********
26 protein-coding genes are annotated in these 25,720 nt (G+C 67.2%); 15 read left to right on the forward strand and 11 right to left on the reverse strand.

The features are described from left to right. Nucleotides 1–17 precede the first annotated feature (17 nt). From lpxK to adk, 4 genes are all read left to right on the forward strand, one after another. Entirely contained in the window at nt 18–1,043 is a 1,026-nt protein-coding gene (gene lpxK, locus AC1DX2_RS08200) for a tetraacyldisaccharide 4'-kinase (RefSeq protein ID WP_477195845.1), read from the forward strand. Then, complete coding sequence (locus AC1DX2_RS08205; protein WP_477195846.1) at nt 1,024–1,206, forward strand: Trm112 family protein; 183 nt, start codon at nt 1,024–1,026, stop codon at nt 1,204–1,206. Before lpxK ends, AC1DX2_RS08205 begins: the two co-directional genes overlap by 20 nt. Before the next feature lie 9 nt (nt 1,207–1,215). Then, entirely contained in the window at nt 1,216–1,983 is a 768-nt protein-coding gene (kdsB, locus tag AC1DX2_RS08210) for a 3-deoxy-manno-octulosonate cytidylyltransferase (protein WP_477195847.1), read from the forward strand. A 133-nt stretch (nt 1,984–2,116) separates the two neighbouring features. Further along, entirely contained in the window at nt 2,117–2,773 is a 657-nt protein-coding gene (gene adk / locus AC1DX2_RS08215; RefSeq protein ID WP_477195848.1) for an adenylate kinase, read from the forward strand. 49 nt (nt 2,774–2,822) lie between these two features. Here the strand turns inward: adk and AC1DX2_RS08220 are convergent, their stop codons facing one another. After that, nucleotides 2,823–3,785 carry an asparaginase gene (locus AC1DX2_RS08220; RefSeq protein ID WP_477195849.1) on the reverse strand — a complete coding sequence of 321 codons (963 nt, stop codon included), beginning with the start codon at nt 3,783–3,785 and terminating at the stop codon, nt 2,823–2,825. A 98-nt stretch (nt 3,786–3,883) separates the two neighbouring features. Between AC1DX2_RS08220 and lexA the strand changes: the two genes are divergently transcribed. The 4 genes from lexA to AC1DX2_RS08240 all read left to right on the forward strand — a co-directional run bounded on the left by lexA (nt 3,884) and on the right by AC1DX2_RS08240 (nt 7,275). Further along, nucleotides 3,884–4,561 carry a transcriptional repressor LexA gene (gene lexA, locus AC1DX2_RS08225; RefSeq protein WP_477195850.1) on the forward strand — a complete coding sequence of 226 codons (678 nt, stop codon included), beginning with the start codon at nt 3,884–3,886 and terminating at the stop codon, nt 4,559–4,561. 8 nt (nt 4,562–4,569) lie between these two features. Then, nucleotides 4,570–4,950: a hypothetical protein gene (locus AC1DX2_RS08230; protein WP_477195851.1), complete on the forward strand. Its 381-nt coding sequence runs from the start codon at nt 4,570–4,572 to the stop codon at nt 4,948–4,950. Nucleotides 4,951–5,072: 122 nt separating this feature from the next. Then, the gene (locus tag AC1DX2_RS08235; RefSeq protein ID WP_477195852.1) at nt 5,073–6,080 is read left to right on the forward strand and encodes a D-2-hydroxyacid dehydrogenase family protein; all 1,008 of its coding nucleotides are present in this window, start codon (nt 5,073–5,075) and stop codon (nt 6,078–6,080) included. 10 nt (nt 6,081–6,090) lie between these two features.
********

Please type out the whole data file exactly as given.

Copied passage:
26 protein-coding genes are annotated in these 25,720 nt (G+C 67.2%); 15 read left to right on the forward strand and 11 right to left on the reverse strand.

The features are described from left to right. Nucleotides 1–17 precede the first annotated feature (17 nt). From lpxK to adk, 4 genes are all read left to right on the forward strand, one after another. Entirely contained in the window at nt 18–1,043 is a 1,026-nt protein-coding gene (gene lpxK, locus AC1DX2_RS08200) for a tetraacyldisaccharide 4'-kinase (RefSeq protein ID WP_477195845.1), read from the forward strand. Then, complete coding sequence (locus AC1DX2_RS08205; protein WP_477195846.1) at nt 1,024–1,206, forward strand: Trm112 family protein; 183 nt, start codon at nt 1,024–1,026, stop codon at nt 1,204–1,206. Before lpxK ends, AC1DX2_RS08205 begins: the two co-directional genes overlap by 20 nt. Before the next feature lie 9 nt (nt 1,207–1,215). Then, entirely contained in the window at nt 1,216–1,983 is a 768-nt protein-coding gene (kdsB, locus tag AC1DX2_RS08210) for a 3-deoxy-manno-octulosonate cytidylyltransferase (protein WP_477195847.1), read from the forward strand. A 133-nt stretch (nt 1,984–2,116) separates the two neighbouring features. Further along, entirely contained in the window at nt 2,117–2,773 is a 657-nt protein-coding gene (gene adk / locus AC1DX2_RS08215; RefSeq protein ID WP_477195848.1) for an adenylate kinase, read from the forward strand. 49 nt (nt 2,774–2,822) lie between these two features. Here the strand turns inward: adk and AC1DX2_RS08220 are convergent, their stop codons facing one another. After that, nucleotides 2,823–3,785 carry an asparaginase gene (locus AC1DX2_RS08220; RefSeq protein ID WP_477195849.1) on the reverse strand — a complete coding sequence of 321 codons (963 nt, stop codon included), beginning with the start codon at nt 3,783–3,785 and terminating at the stop codon, nt 2,823–2,825. A 98-nt stretch (nt 3,786–3,883) separates the two neighbouring features. Between AC1DX2_RS08220 and lexA the strand changes: the two genes are divergently transcribed. The 4 genes from lexA to AC1DX2_RS08240 all read left to right on the forward strand — a co-directional run bounded on the left by lexA (nt 3,884) and on the right by AC1DX2_RS08240 (nt 7,275). Further along, nucleotides 3,884–4,561 carry a transcriptional repressor LexA gene (gene lexA, locus AC1DX2_RS08225; RefSeq protein WP_477195850.1) on the forward strand — a complete coding sequence of 226 codons (678 nt, stop codon included), beginning with the start codon at nt 3,884–3,886 and terminating at the stop codon, nt 4,559–4,561. 8 nt (nt 4,562–4,569) lie between these two features. Then, nucleotides 4,570–4,950: a hypothetical protein gene (locus AC1DX2_RS08230; protein WP_477195851.1), complete on the forward strand. Its 381-nt coding sequence runs from the start codon at nt 4,570–4,572 to the stop codon at nt 4,948–4,950. Nucleotides 4,951–5,072: 122 nt separating this feature from the next. Then, the gene (locus tag AC1DX2_RS08235; RefSeq protein ID WP_477195852.1) at nt 5,073–6,080 is read left to right on the forward strand and encodes a D-2-hydroxyacid dehydrogenase family protein; all 1,008 of its coding nucleotides are present in this window, start codon (nt 5,073–5,075) and stop codon (nt 6,078–6,080) included. 10 nt (nt 6,081–6,090) lie between these two features.